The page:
The design of Audeze headphones has always been particularly attractive. Both for the generous dimensions and that retro look that is very old school radio engineer. The headset is also equipped with the classic hard case typical of all Audeze models and two cables to connect it in unbalanced and balanced mode. Although the outward appearance generally looks like previous models, the LCD-X is characterized by a different materials from the more familiar outdoor pavilions made in zebrawood which have typically been fitted on the flagship LCD-3. Those mounted on the X are in fact made of anodized aluminum, with the possibility to choose the rings that cover the outside of the earpads in black or grey. The customer can also choose the type of interior padding of the earpad which comes in black lambskin leather, or microsuede with a soft finish. As with all other models made by Audeze, inside the earpads there is a special addition of foam which provides the right amount of stability and balance. As they say don’t fix what isn’t broken, in fact at Audeze they have chosen not to make too many changes, giving the LCD-X many elements common to previous models such as planar neodymium transducers that use the magnetic field generated by a conductor through which an electric current, that drives the diaphragm, passes. As with the LCD-3, when the current passes through the conductors, the magnetic field created by the current flow interacts with the isodynamic field created by the permanent magnets, inducing both the conductors and the diaphragm to move. The real news, however, is that Audeze has put a new transducer on the LCD-X that is made of an even lighter and thinner material, named Fazor. With this new technology it has been possible to maximize the flow of sound in the headphones thereby not only improving the stereo image and the transients speed, but above all making the response more linear with a greater extension of the middle and high frequencies. Audeze argues that the new Fazor drivers permit the performance of the frequency response of the LCD-X to go far beyond the range of human hearing, ranging from 5 Hz to 50 kHz. Unfortunately, in the absence of a pair of animals able to perceive these frequency extremes, we have to trust Audeze’s specs as well as our hearing, which fortunately is still doing his duty very well.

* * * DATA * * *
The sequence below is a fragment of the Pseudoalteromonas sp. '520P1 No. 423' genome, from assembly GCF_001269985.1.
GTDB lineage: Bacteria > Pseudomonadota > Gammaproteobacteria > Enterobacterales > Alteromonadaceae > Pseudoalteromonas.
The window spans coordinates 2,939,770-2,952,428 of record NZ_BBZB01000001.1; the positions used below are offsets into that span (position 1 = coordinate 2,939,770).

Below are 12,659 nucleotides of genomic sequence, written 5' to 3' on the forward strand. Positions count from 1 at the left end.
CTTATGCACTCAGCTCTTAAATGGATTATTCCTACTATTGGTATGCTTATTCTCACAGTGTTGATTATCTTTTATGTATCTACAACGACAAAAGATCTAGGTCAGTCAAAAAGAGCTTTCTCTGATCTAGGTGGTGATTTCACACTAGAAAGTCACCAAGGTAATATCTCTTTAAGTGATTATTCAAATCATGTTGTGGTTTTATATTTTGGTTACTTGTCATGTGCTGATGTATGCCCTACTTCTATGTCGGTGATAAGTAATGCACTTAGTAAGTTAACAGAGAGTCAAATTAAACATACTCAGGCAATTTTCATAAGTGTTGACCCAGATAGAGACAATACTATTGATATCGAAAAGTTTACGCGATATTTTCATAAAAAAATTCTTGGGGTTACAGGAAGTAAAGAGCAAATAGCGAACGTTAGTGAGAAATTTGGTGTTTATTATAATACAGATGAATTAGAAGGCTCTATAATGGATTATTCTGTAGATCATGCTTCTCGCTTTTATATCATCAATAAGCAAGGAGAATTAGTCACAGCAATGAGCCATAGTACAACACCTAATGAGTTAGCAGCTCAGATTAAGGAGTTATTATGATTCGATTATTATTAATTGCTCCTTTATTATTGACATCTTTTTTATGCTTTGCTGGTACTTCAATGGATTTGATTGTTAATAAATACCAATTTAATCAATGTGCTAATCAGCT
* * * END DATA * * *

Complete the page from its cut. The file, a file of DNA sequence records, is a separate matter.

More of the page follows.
Often when reviewing an audio product it can be extremely challenging because when one listens to music, it’s difficult to describe the intensity of the human emotional experience, especially if you try to put down the size of a three-dimensional sound experience on a two-dimensional page. As always, before any critical listening, the LCD-X was left burning in for at least 200 hours in our studio. In addition to this test, we wanted to use two amps of the highest level such as the Bryston BHA-1 and the McIntosh MHA100, that we reviewed here some weeks ago. In addition, we wanted to use only high-resolution tracks from different genres and different dynamic ranges in order to allow the headset to express its full potential. Finally, we used customised balanced cables by AirTech and Double Helix Cables. In this way, during the first few minutes of listening, we realized that the LCD-X is a headphone of the highest level that therefore requires a sound chain of the same level to ensure that it can be properly evaluated in a manner very similar to that which a high-end traditional stereo system would require. Our test started by connecting the headphone in balanced mode to the BHA-1. Despite the excellent construction materials, we noticed a defect common to all Audeze models which is the weight felt on the neck from the very beginning and the slight sense of occlusion that fortunately disappears almost immediately. Apart from this venial fault that you can easily get used to, we immediately heard the ease with which the LCD-X is driven by the Bryston amp. When comparing the sound output in both unbalanced and balanced mode, we found that the maximum yield is obtained by driving the headphones in balanced mode. In this way, the LCD-X expresses a very balanced tone that makes you realize why it has become one of the favorite headphones used by audio professionals and some of the most famous mastering engineers who use it as a second reference.